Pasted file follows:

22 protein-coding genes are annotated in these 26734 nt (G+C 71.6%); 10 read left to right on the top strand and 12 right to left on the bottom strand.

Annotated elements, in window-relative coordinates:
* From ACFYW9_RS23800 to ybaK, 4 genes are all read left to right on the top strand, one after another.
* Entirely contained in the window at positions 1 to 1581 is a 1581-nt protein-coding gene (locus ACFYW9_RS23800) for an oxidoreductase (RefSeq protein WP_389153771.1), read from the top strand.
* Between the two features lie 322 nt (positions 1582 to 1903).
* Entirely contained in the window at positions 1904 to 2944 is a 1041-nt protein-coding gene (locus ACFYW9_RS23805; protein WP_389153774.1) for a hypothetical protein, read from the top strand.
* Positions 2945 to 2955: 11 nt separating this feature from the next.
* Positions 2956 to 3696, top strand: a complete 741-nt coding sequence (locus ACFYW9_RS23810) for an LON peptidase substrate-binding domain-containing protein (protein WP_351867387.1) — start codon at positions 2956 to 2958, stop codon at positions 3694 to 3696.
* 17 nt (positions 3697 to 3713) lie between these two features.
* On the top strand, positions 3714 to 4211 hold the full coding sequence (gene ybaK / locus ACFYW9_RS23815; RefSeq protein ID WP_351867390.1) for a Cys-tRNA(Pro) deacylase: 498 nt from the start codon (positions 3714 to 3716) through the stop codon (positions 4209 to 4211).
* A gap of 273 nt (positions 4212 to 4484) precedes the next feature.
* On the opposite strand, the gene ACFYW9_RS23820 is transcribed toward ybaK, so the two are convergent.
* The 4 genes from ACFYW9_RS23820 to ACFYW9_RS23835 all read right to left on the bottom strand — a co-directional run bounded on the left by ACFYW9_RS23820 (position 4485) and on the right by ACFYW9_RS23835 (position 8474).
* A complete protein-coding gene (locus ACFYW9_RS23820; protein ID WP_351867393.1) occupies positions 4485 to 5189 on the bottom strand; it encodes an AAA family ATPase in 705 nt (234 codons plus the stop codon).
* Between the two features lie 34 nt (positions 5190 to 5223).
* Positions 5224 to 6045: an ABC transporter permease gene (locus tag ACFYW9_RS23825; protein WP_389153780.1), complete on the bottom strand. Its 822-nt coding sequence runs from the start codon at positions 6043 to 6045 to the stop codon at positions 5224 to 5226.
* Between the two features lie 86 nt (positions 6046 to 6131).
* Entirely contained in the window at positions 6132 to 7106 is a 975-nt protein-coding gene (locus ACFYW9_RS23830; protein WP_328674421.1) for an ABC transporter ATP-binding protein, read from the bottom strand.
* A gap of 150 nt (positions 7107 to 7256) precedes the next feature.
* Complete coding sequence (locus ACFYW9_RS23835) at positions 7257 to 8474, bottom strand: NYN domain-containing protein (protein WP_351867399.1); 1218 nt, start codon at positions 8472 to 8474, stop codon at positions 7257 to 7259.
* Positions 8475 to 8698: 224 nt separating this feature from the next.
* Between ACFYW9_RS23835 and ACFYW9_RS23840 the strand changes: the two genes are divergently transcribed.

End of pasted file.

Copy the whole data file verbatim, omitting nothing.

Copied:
22 protein-coding genes are annotated in these 26734 nt (G+C 71.6%); 10 read left to right on the top strand and 12 right to left on the bottom strand.

Annotated elements, in window-relative coordinates:
* From ACFYW9_RS23800 to ybaK, 4 genes are all read left to right on the top strand, one after another.
* Entirely contained in the window at positions 1 to 1581 is a 1581-nt protein-coding gene (locus ACFYW9_RS23800) for an oxidoreductase (RefSeq protein WP_389153771.1), read from the top strand.
* Between the two features lie 322 nt (positions 1582 to 1903).
* Entirely contained in the window at positions 1904 to 2944 is a 1041-nt protein-coding gene (locus ACFYW9_RS23805; protein WP_389153774.1) for a hypothetical protein, read from the top strand.
* Positions 2945 to 2955: 11 nt separating this feature from the next.
* Positions 2956 to 3696, top strand: a complete 741-nt coding sequence (locus ACFYW9_RS23810) for an LON peptidase substrate-binding domain-containing protein (protein WP_351867387.1) — start codon at positions 2956 to 2958, stop codon at positions 3694 to 3696.
* 17 nt (positions 3697 to 3713) lie between these two features.
* On the top strand, positions 3714 to 4211 hold the full coding sequence (gene ybaK / locus ACFYW9_RS23815; RefSeq protein ID WP_351867390.1) for a Cys-tRNA(Pro) deacylase: 498 nt from the start codon (positions 3714 to 3716) through the stop codon (positions 4209 to 4211).
* A gap of 273 nt (positions 4212 to 4484) precedes the next feature.
* On the opposite strand, the gene ACFYW9_RS23820 is transcribed toward ybaK, so the two are convergent.
* The 4 genes from ACFYW9_RS23820 to ACFYW9_RS23835 all read right to left on the bottom strand — a co-directional run bounded on the left by ACFYW9_RS23820 (position 4485) and on the right by ACFYW9_RS23835 (position 8474).
* A complete protein-coding gene (locus ACFYW9_RS23820; protein ID WP_351867393.1) occupies positions 4485 to 5189 on the bottom strand; it encodes an AAA family ATPase in 705 nt (234 codons plus the stop codon).
* Between the two features lie 34 nt (positions 5190 to 5223).
* Positions 5224 to 6045: an ABC transporter permease gene (locus tag ACFYW9_RS23825; protein WP_389153780.1), complete on the bottom strand. Its 822-nt coding sequence runs from the start codon at positions 6043 to 6045 to the stop codon at positions 5224 to 5226.
* Between the two features lie 86 nt (positions 6046 to 6131).
* Entirely contained in the window at positions 6132 to 7106 is a 975-nt protein-coding gene (locus ACFYW9_RS23830; protein WP_328674421.1) for an ABC transporter ATP-binding protein, read from the bottom strand.
* A gap of 150 nt (positions 7107 to 7256) precedes the next feature.
* Complete coding sequence (locus ACFYW9_RS23835) at positions 7257 to 8474, bottom strand: NYN domain-containing protein (protein WP_351867399.1); 1218 nt, start codon at positions 8472 to 8474, stop codon at positions 7257 to 7259.
* Positions 8475 to 8698: 224 nt separating this feature from the next.
* Between ACFYW9_RS23835 and ACFYW9_RS23840 the strand changes: the two genes are divergently transcribed.